After buying Virgin Australia out of voluntary administration in November 2020, private equity firm Bain Capital is reportedly planning to list the company on Australia’s stock exchange in 2023.
Bain plans to wait until the COVID pandemic and the Omicron variant has passed before going public, according to a report in The Australian citing unnamed sources.
According to the sources, Bain may try to sell up to 50% of its Virgin Australia holdings, less than three years after purchasing the company for $3.5 billion.
According to a report from advisers in recent months, a float is expected to be further evaluated in mid-2022, with a planned IPO in 2023.
As a result of Virgin’s domestic capacity operating more normally in 2023, insiders suggest that prospective investors have a clearer idea of the airline’s earning potential.
Although no investment bank has been named yet, considering Goldman Sachs’ historical ties to Bain Capital, the US bank is expected to be involved in the acquisition.
On top of that, Virgin announced last month that the airline had made its first annual pre-tax profit in over a decade after it emerged from bankruptcy.
As a result, Virgin’s 2019-20 financial year results, which saw the company declare a $3 billion deficit, have improved significantly. After the sale of the airline to Bain, its administrators were able to wipe off $4.4 billion in creditors’ claims, resulting in the profit.
With the help of JobKeeper payments of $205 million, Virgin reduced its labour expenditures by half by the end of 2020 after laying off more than 3,000 employees and winding down Tiger Airways.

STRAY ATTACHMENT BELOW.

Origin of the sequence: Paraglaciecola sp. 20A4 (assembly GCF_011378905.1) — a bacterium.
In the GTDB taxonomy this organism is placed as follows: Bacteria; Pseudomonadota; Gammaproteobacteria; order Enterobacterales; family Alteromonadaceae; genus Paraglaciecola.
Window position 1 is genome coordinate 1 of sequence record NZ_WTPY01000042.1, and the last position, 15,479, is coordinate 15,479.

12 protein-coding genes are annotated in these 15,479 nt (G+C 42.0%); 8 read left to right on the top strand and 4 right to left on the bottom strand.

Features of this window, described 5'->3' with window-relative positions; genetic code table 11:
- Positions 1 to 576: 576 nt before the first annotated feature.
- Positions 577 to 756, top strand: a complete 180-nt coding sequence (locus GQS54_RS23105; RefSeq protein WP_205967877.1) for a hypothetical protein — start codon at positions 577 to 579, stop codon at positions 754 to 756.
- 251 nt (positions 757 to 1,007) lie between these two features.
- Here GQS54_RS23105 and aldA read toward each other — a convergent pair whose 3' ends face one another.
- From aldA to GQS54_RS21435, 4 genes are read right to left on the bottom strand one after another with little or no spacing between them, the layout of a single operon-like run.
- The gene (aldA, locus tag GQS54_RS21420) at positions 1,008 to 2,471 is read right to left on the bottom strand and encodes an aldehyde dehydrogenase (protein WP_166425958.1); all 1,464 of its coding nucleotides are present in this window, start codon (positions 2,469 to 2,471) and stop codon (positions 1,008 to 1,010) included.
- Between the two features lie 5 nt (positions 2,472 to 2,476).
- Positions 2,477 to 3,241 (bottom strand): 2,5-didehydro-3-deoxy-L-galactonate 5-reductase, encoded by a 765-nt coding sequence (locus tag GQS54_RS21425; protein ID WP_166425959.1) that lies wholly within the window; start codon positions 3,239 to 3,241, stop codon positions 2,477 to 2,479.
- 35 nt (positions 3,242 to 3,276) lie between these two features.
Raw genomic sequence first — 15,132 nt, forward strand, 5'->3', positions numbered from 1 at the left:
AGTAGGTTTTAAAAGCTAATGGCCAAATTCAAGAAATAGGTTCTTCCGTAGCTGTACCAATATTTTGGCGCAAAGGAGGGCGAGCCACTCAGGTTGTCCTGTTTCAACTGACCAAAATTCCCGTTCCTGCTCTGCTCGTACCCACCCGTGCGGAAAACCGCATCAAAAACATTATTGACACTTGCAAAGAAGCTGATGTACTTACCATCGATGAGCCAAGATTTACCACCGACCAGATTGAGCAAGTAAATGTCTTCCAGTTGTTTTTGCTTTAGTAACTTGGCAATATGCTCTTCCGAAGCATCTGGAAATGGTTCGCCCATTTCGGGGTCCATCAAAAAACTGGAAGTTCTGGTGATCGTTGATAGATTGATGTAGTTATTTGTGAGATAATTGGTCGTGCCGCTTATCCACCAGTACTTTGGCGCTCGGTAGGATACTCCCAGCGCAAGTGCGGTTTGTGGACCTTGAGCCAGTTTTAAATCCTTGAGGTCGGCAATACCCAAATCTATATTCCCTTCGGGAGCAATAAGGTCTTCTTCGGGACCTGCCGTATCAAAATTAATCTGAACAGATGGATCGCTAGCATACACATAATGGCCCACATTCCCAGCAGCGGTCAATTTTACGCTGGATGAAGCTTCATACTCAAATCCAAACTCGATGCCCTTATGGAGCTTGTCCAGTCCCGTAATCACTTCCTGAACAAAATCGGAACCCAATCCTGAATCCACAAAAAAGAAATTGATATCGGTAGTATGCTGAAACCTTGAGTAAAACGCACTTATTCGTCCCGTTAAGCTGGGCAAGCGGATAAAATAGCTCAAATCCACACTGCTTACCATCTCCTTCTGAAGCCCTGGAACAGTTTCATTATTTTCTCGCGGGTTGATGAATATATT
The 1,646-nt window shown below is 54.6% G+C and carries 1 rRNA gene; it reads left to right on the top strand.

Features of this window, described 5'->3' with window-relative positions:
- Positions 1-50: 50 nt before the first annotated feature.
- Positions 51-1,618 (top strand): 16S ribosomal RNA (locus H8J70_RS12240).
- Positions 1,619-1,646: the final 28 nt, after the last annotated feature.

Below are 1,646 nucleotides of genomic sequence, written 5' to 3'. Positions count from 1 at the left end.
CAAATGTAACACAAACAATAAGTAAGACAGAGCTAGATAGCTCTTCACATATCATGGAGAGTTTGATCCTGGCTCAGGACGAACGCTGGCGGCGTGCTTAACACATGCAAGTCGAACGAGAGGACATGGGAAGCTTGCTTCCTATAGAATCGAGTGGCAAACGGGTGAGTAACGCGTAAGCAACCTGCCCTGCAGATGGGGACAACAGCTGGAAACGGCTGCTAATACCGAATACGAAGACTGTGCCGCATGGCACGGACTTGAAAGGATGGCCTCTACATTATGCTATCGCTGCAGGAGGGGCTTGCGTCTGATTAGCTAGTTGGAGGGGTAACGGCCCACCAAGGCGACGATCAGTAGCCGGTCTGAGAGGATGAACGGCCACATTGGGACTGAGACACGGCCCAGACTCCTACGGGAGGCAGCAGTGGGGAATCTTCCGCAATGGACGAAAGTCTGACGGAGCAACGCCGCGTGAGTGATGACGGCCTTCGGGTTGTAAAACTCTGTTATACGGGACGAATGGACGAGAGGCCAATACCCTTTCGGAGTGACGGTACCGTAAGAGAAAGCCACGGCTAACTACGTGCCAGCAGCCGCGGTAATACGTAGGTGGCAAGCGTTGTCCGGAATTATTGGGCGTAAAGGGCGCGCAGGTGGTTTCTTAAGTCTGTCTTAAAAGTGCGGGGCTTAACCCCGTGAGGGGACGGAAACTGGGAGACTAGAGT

To put it another way, the year-to-date loss for Virgin was $76.8 million, a measure of Virgin’s financial success.
Excluded from this total are the more than $600 million in charges for loss adjustment and redundancy, the $110 million in administrative expenses incurred by Deloitte, as well as the fines and foreign exchange losses.
Virgin said it reduced its expenses by 70 percent in the year ending 30 June, despite revenue falling over 70 percent from $4.5 billion in 2019-20 to only $1.5 billion.
From 2019-20, domestic passenger and freight income dropped to $983.3 million by 30 June, while international sales dropped from $966.2 million to only $8 million.
Virgin’s regional operations increased revenues by 23% on a year-over-year basis to $215 million during the pandemic.
Following a 25 percent reduction in flight capacity for January and February due to the ongoing Omicron outbreak, Virgin has also put its recently restarted international service to Fiji on hold until further notice.
On Monday, the country passed one million COVID-19 cases, half of which were reported in the last week alone, according to a statement from the airline. Travel demand has declined as a result of the outbreak.
Source: Australian Aviation